|Designed for the Melbourne International Exhibition of 1880, the Royal Exhibition Building and surrounding Carlton Gardens are World Heritage listed.
The gardens feature flowerbeds, ornamental lakes, elaborate fountains and mature European trees that reflect the changing seasons. In particular, look out for the Victorian-era Hochgurtel Fountain and circular French Fountain, plantings in honour of the Dalai Lama and the two ornamental lakes created for the 1880 exhibition.
The gardens take in the Royal Exhibition Building, the Melbourne Museum, the Carlton Gardens Tennis Courts, a children's playground and a collection of Moreton Bay fig trees where local Aboriginal people have traditionally met and socialised.
Sculptures and Monuments:
By Josef Hochgurtel (1880)
The colossal fountain stands some ten metres high and was constructed for the first of Melbourne's two grand international world fairs. The fountain's visual elements were designed to display the young colony's confidence and advancement, simultaneously signalling the purpose of world fairs to display the produce and industry of nations.
At the central level of the fountain, four youths (representing a young and vibrant colony) dance below symbols of the arts, science, commerce and industry; for example, musical instruments, a telescope, sailing ship, steam engine and globe of the world. Above this are images of Victoria's indigenous flora and fauna, and a boy with a clamshell. Holding all of this aloft are four merpeople rising up from the waters of the lower pool.
Built during Victoria's boom years, the fountain's spouting water, it was thought, would demonstrate the power and success of the recently established Yan Yean project, which brought potable water to the city. On opening day, however, the pressure was too poor to affect much more than a spurt from atop of the grand edifice.
Location: South side of the Royal Exhibition Building, outside the Great Hall.
Stone Obelisk Quarried from Stawell
The Obelisk of Victorian Sandstone was erected by a Member of Parliament John Woods, as a protest against the use of New South Wales sandstone to extend Parliament House. He stated that the stone from his electorate was just as durable.
The plaque on the obelisk reads "This pillar of stone quarried from Stawell was placed here on the insistence of the Hon. John Woods, M.P. (born Liverpool England November 5th 1822, Died Brighton, Victoria April 2nd 1892; engineer, politician and inventor, commissioner international exhibition 1880 and exhibition trustees 1881 - 1892) to express his indignation of the choice of New South Wales stone for the Parliament House and to show the enduring qualities of local stone."
Location: South east corner of the Royal Exhibition Building.
Dr Louis Smith Bust
By Sir Edgar Bertram MacKennal (1914)
A bronze bust with granite pedestal. Born in London in 1830, Dr Louis Smith immigrated to Melbourne in 1852. Besides medicine, Smith had a career as a politician, during which he was accused and acquitted of corruption several times. An important figure during the development of the Exhibition Building, Smith was chair of the trustees from 1884 to 1909 and a trustee from 1881 until his death in 1910. The bust of Smith was funded by public subscription.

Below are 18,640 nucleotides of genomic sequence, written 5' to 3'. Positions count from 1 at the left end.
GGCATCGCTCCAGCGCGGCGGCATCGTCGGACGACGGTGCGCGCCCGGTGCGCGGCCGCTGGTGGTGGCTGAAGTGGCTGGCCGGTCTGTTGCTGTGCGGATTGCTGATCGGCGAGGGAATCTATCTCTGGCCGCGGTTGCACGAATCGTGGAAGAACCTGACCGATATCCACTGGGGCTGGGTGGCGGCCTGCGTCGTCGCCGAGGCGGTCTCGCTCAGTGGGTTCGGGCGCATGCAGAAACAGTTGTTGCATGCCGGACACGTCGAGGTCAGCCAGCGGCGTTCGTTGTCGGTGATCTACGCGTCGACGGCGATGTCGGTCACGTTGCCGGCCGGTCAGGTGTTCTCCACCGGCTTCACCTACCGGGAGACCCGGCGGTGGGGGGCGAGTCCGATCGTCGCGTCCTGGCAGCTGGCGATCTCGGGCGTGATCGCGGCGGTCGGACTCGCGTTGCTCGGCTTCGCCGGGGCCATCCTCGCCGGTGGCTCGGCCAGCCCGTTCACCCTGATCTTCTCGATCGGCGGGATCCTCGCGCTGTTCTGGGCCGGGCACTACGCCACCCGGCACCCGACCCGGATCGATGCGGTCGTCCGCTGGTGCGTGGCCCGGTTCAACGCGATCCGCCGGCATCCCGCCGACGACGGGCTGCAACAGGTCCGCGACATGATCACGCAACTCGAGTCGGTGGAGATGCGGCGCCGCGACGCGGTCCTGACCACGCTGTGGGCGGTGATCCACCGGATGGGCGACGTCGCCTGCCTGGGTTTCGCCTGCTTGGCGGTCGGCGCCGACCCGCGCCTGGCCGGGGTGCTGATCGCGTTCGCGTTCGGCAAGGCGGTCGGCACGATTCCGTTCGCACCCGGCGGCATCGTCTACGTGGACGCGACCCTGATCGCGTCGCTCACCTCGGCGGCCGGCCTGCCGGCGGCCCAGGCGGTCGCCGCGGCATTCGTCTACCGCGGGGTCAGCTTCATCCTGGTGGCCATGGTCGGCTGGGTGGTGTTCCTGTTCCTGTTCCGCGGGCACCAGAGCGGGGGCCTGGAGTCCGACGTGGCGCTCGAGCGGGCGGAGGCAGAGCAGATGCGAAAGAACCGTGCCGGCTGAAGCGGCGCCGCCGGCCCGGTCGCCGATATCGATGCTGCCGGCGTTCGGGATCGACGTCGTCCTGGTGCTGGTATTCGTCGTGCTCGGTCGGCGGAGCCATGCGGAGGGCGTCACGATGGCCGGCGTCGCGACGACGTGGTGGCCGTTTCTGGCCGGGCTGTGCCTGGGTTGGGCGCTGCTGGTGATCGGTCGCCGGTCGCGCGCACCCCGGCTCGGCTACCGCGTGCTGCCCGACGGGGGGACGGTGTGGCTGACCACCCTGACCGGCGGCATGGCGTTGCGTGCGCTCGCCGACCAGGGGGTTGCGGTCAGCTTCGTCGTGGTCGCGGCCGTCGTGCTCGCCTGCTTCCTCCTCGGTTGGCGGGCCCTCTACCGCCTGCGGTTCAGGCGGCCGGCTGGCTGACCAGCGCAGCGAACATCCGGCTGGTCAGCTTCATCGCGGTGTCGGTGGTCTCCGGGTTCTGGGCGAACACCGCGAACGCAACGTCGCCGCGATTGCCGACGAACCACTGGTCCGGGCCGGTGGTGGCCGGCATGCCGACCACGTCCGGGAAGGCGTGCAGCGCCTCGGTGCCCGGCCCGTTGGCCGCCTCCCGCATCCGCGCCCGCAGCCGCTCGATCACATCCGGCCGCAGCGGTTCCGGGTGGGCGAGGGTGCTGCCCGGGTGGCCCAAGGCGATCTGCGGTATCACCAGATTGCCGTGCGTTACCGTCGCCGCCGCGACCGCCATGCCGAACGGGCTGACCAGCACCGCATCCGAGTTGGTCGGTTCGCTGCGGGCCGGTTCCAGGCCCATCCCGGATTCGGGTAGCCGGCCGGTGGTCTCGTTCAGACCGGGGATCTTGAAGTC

Location: Near the east entrance of the Royal Exhibition Building.
By Unknown Maker (c1880)
The bronze fountain features three youths, each supporting a dolphin, above which rests a cupped scallop shell.
During Melbourne’s International Exhibition of 1880, the French Fountain formed the centrepiece of the exhibition’s fernery. It was later transferred to a flowerbed at the eastern entrance to the Royal Exhibition Building. The fountain forms the centrepiece of a round garden bed and its waters flow into the large, concrete pool in which it sits.
Location: Nicholson Street entrance to the Royal Exhibition building.
The carved stone blocks assembled at Colonial Square in the Gardens are a reminder of one of the richest periods in Melbourne's architectural history. The blocks of granite are from the former Colonial Mutual Life Building, a lavish 'Americanised Renaissance' building constructed in 1896 by noted Melbourne builder David Mitchell, who also built the Royal Exhibition Building.
Grey granite quarried at Harcourt near Castlemaine was used for the building's shell. Pink granite from Cape Woolamai on Phillip Island formed a portico at the majestic main entrance. The seven-storey CML Building stood proudly on the corner of Collins and Elizabeth Streets from 1896 until it was demolished in 1960.
There is a photo on the site of the façade of the Colonial Mutual Life Building. Circles on the photo indicate former positions of some of the stones.
Location: Near the Nicholson Street entrance to the Royal Exhibition building.
The Westgarth Fountain featuring kangaroos smoothly carved in Aberdeen granite was a gift to the people of Melbourne by pioneer settler William Westgarth in 1888. It was designed to cater for the whole family with water spouts for adults at the top, children in the middle, and a trough for the dog at the bottom.
Location: East of the Royal Exhibition building (Nicholson Street).